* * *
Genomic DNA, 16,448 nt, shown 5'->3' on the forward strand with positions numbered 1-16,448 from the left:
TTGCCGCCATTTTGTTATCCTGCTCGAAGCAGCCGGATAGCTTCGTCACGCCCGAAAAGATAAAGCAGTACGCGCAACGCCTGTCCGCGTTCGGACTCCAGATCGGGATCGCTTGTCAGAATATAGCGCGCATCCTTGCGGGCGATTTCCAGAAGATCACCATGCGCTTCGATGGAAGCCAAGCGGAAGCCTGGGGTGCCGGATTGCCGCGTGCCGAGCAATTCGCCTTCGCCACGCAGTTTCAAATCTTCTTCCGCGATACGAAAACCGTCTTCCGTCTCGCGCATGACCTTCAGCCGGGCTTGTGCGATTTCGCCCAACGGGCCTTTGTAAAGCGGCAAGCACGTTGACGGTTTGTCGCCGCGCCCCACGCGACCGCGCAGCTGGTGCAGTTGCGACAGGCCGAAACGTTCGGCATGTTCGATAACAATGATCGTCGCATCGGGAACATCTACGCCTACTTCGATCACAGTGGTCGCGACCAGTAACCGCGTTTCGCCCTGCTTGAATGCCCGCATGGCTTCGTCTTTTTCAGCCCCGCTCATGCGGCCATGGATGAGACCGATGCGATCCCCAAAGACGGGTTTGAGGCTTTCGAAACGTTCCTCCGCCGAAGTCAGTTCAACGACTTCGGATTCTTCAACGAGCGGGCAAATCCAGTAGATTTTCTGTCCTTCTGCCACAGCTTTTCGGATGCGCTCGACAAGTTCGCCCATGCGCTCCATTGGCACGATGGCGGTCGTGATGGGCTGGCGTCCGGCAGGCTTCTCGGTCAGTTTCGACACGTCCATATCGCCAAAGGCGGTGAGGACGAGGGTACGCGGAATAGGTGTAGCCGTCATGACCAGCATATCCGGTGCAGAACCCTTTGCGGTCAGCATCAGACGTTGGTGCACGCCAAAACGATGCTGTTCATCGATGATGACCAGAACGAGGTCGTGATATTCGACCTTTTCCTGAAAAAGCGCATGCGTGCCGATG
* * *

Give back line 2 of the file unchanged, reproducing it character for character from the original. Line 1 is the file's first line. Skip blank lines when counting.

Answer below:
TTGCCGCCATTTTGTTATCCTGCTCGAAGCAGCCGGATAGCTTCGTCACGCCCGAAAAGATAAAGCAGTACGCGCAACGCCTGTCCGCGTTCGGACTCCAGATCGGGATCGCTTGTCAGAATATAGCGCGCATCCTTGCGGGCGATTTCCAGAAGATCACCATGCGCTTCGATGGAAGCCAAGCGGAAGCCTGGGGTGCCGGATTGCCGCGTGCCGAGCAATTCGCCTTCGCCACGCAGTTTCAAATCTTCTTCCGCGATACGAAAACCGTCTTCCGTCTCGCGCATGACCTTCAGCCGGGCTTGTGCGATTTCGCCCAACGGGCCTTTGTAAAGCGGCAAGCACGTTGACGGTTTGTCGCCGCGCCCCACGCGACCGCGCAGCTGGTGCAGTTGCGACAGGCCGAAACGTTCGGCATGTTCGATAACAATGATCGTCGCATCGGGAACATCTACGCCTACTTCGATCACAGTGGTCGCGACCAGTAACCGCGTTTCGCCCTGCTTGAATGCCCGCATGGCTTCGTCTTTTTCAGCCCCGCTCATGCGGCCATGGATGAGACCGATGCGATCCCCAAAGACGGGTTTGAGGCTTTCGAAACGTTCCTCCGCCGAAGTCAGTTCAACGACTTCGGATTCTTCAACGAGCGGGCAAATCCAGTAGATTTTCTGTCCTTCTGCCACAGCTTTTCGGATGCGCTCGACAAGTTCGCCCATGCGCTCCATTGGCACGATGGCGGTCGTGATGGGCTGGCGTCCGGCAGGCTTCTCGGTCAGTTTCGACACGTCCATATCGCCAAAGGCGGTGAGGACGAGGGTACGCGGAATAGGTGTAGCCGTCATGACCAGCATATCCGGTGCAGAACCCTTTGCGGTCAGCATCAGACGTTGGTGCACGCCAAAACGATGCTGTTCATCGATGATGACCAGAACGAGGTCGTGATATTCGACCTTTTCCTGAAAAAGCGCATGCGTGCCGATG